The hardest thing to learn as an author is when to let go. When to declare something done, finished, and untouchable. Revising published work goes against that. It says that it’s OK to linger in the past, tweaking and perfecting into eternity. And that’s a dangerous line to walk. Nothing will ever be perfect. You’ll continue to grow as an author, and with every progression, all your previous work will suck in comparison. But I still think it can be done if you put restrictions on it. For instance, I know this is my only chance to do this. Once I re-release them, that’s it. I’m not allowed to touch them again. If it weren’t for the fact I was in the process of re-branding myself, I wouldn’t have succumbed to the temptation at all. But for the sake of presenting my best work, I’m choosing to play with fire. I may get burned, but as Walter on The Finder would say, “I’mma risk it.”

They’re short stories, why even bother? The reader market for short stories is small, and you’ve already said they’re part of larger projects. Why not just write the full versions and forget about the shorties?

Honestly, the reason I’m not willing to just set them aside is simply because I don’t want to. (Picture that with a four year old’s petulant foot-stomp and crossed arms.) I spent nearly a year refining each of them, and I don’t want to throw away three years of my life. Plus, I’m a super slow writer, as evidenced by the fact I just admitted to spending a year on a short story. So writing the full version of each will likely take me eons. And really, what else am I going to do with them? There’s virtually no market for republication of short stories. At least this way, they’ll get to have a longer shelf-life and maybe reach more than the 5 people who read them the first time.

As you can tell, I’ve had quite the long argument with myself over this, at times feeling like I was battling a split personality. But the conclusion I’ve drawn is that, like everything surrounding writing, it really comes down to the individual author and what’s best for their career. In my case, I feel the pros outweigh the cons. I’ll get to erase all the little things that irritate me in each story and re-release them with a feeling of confidence instead of resignation. For now. I’m sure later on, I’ll wish I could fix them again. But by then, my brand will be established and that would be like diving head first into the flames of perfectionist hell. I’d probably never get out alive.

But what about you? What do you think of revising previously published work? If you were presented with the opportunity, would you do it?

Marketing via Wattpad & Authonomy– Smart?

If you wander around the online literary community, chances are you’ve heard whispers buzzing about names like Wattpad, Authonomy, Fictionpress and the like. But what are they? If you’re curious, and bored on a regular basis like I am, then you’ve probably already meandered your way over to these sites to investigate. But in case you haven’t, here’s the rundown:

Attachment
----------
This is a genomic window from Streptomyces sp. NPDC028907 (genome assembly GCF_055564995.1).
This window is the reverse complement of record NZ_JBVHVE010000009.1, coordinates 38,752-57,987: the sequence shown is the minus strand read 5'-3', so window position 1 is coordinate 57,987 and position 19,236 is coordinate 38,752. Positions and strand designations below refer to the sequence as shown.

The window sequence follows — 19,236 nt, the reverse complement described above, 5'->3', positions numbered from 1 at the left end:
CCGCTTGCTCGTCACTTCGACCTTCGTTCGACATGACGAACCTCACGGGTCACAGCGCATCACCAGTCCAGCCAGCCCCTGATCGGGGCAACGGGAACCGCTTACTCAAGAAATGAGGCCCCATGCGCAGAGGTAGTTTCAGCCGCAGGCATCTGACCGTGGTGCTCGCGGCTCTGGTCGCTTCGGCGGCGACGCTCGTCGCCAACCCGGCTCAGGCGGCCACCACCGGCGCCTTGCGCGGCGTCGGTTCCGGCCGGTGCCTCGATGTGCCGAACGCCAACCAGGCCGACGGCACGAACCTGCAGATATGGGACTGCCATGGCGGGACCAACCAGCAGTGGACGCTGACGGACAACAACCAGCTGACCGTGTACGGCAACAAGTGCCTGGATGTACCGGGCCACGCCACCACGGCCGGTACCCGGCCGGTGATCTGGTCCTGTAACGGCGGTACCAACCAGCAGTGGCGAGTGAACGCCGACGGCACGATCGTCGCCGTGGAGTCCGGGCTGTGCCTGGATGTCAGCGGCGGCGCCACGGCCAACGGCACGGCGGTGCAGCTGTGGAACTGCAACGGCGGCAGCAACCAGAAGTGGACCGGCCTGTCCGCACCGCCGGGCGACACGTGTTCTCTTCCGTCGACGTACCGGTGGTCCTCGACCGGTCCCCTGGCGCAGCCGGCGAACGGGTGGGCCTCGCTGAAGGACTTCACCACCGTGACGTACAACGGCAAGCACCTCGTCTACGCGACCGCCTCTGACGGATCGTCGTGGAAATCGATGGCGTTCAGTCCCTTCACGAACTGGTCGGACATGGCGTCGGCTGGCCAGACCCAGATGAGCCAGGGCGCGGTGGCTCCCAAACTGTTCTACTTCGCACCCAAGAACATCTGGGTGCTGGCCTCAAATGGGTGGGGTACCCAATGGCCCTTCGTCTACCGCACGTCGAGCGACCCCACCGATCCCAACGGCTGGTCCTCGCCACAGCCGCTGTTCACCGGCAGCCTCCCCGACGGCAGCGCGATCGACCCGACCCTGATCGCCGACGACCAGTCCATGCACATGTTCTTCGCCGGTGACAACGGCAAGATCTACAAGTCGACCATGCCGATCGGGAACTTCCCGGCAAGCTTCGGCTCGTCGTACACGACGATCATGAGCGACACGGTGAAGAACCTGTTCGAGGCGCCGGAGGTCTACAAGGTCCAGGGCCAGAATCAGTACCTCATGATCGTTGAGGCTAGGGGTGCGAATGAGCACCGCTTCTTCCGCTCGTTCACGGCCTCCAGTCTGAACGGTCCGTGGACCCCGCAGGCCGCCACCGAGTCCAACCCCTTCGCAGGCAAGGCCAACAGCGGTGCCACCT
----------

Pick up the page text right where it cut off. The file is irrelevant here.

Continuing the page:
All of these are Manuscript Display Sites, or in less glamorous terms, online slush piles.

The idea is that authors post their work online for free, gaining exposure to droves of readers, as well as peer feedback and critique, and the elusive possibility of being scouted by editors/agents prowling for new talent. Think Facebook for writing. And while there are accounts of authors finding success this way, they’re maybe a handful compared to the thousands of writers flooding these channels. Making the statistics for success about the same as they are via traditional routes.

So why would you want to use these sites when a) you’d be giving away your work for free, and b) you waste your first digital publication rights in the process, making the chances of finding a traditional publisher even less likely? That’s a surprisingly difficult question to find answers to. I was amazed at the lack of search results that really shed any light on the subject. After weeks of wading through pages and pages, I could only find 6 articles that had any real substance. (Links are below, if you’re interested.) So what follows is mostly conjecture– my own impressions of the situation. Feel free to correct me if I’m way off in my interpretation.

Typically, these sites are not recommended if you plan to pursue traditional methods of publication for the exact reason I mentioned above. Posting your work online counts as publication. And it’s difficult enough for a debut author to beat the slush pile without the added pressure of convincing publishers to republish their work. So, despite the attractive tag lines touting the possibility of being randomly selected by agents of the traditional publishing world, it’s really not worth the risk. Besides, there’s not much evidence to support the claims that agents/editors actually do use sites like these to find talent. Most publishing professionals are so inundated with manuscripts coming through traditional veins that I find it highly unlikely they would need to go scouting online for potential clients.